1. Is this my ‘forever’ home, or is ‘right now’ good enough?
While you can’t predict the future it is possible to evaluate the likelihood you might be moving in coming years. If so, then maybe you don’t need to buy that perfect “forever home” where you’ll grow old; maybe a “right now” home is good enough.
2. What will my income look like later?
If you’re early in your career, odds are decent that your income will increase over the years. Or, if you’re reaching the end of your career, you may be looking at flattened or declining income. In either case, it’s never a good idea to get a mortgage at the max of what you can afford; it’s better to go small and have some wiggle room.
Also, remember more space means more time and money spent on upkeep and maintenance, more rooms to fill with furniture, and higher utility bills to heat and cool the home.
3. What are my priorities?
Another question to consider is what you’ll use all that space for—and be honest: While you might dream of hosting epic dinner parties in that big formal dining room, will you really? Can you say with certainty that your in-laws will descend on you during the holidays and need a guest bedroom to crash in, or might they be just as comfortable in a nearby Airbnb?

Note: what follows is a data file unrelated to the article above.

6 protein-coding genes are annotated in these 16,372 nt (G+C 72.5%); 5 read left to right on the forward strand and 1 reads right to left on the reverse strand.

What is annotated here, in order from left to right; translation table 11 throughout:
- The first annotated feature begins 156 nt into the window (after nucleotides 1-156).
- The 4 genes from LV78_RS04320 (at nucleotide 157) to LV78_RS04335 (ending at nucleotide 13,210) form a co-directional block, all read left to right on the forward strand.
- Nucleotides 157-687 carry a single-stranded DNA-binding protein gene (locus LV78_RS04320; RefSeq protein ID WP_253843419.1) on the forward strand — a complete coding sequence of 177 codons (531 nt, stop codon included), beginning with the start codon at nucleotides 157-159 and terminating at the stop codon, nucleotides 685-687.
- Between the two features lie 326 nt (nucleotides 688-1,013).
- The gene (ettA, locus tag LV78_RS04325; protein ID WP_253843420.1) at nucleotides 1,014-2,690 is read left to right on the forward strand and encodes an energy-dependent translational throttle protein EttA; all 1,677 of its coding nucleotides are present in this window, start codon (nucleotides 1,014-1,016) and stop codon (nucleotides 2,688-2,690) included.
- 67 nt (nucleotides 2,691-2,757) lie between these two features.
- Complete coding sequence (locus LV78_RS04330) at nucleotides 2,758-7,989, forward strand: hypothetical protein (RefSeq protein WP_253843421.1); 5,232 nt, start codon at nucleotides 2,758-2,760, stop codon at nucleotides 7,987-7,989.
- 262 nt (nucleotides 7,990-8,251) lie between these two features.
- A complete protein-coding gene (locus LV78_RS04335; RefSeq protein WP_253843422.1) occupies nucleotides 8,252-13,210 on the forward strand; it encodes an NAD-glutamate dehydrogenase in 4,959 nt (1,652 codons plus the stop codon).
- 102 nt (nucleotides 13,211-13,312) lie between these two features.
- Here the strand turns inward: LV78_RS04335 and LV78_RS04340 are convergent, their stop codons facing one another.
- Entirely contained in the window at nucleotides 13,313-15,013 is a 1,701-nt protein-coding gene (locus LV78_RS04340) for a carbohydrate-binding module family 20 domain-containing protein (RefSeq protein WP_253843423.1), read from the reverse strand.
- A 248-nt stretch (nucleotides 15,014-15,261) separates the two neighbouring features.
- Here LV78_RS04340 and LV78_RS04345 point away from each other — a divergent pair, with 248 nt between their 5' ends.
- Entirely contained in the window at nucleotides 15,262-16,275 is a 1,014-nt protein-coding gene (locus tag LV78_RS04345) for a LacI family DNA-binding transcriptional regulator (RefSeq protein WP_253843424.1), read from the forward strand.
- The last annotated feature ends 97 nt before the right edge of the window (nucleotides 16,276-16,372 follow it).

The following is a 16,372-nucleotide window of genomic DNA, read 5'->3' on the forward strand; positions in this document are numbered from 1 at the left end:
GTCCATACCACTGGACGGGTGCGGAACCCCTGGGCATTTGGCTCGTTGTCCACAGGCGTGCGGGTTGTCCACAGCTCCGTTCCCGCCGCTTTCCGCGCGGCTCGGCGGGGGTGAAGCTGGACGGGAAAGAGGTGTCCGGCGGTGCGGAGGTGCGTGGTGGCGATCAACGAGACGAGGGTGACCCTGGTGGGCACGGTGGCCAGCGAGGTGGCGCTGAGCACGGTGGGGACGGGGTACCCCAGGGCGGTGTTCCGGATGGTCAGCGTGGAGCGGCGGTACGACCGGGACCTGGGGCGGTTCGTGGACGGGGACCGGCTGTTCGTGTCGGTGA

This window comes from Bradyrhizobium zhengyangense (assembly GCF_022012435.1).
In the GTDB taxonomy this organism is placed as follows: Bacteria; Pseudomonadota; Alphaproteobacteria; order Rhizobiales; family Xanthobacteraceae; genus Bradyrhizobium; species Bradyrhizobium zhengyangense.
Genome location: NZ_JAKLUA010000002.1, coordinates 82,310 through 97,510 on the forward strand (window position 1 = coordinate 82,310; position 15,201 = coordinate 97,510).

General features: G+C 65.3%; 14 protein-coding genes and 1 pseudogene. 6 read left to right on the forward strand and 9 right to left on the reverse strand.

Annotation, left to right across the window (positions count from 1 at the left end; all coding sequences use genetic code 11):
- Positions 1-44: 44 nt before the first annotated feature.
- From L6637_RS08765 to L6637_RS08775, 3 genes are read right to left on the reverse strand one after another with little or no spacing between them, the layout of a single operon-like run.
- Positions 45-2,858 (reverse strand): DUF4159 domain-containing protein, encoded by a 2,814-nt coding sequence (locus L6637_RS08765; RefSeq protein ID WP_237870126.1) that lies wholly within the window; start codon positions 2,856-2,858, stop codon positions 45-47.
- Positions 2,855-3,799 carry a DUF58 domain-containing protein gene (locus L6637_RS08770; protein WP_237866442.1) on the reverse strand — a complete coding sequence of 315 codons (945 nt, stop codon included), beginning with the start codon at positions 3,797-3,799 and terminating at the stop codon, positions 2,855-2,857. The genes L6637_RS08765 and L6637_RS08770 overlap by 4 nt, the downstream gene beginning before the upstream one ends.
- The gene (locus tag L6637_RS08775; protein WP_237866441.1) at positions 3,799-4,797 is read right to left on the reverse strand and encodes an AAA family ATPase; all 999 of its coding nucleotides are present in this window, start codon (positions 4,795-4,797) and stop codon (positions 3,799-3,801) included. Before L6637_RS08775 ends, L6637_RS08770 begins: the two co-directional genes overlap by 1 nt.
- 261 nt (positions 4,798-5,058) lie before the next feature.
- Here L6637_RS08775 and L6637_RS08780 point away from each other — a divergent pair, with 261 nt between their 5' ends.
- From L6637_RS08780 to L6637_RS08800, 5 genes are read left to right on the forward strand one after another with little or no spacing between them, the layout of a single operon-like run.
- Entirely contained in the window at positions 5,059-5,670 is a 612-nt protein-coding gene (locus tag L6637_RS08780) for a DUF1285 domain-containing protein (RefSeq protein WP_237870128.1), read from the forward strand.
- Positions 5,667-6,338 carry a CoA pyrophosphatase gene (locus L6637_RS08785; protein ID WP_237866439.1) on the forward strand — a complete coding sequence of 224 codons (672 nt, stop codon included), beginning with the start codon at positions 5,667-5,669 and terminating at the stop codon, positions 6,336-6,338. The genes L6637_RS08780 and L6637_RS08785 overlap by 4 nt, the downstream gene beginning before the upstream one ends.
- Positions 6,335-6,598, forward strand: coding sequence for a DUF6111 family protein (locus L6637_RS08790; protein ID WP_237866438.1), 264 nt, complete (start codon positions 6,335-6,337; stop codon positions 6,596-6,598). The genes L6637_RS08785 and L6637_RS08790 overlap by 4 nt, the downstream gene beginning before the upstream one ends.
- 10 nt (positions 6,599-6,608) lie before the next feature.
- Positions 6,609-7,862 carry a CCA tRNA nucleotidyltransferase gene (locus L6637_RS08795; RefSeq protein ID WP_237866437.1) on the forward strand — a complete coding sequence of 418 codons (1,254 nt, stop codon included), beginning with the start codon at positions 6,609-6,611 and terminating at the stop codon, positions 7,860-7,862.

4. How much space do I want from my own family members?
If you absolutely must have privacy—to, say, get work done in a home office or chill out in your man cave—then that extra square footage may be well worth the money. But if you’re more the type who loves having their family members nearby, a large home gives people plenty of alone time... sometimes too much.
5. Does this home feel spacious even if it doesn’t have much space?
Keep in mind that even small homes can feel spacious purely based on an open floor plan and lots of light. Meanwhile, large homes can still feel cramped if they’re dark or poorly laid out. So, when shopping for real estate listings, know that the little number next to square footage may not tell the whole story.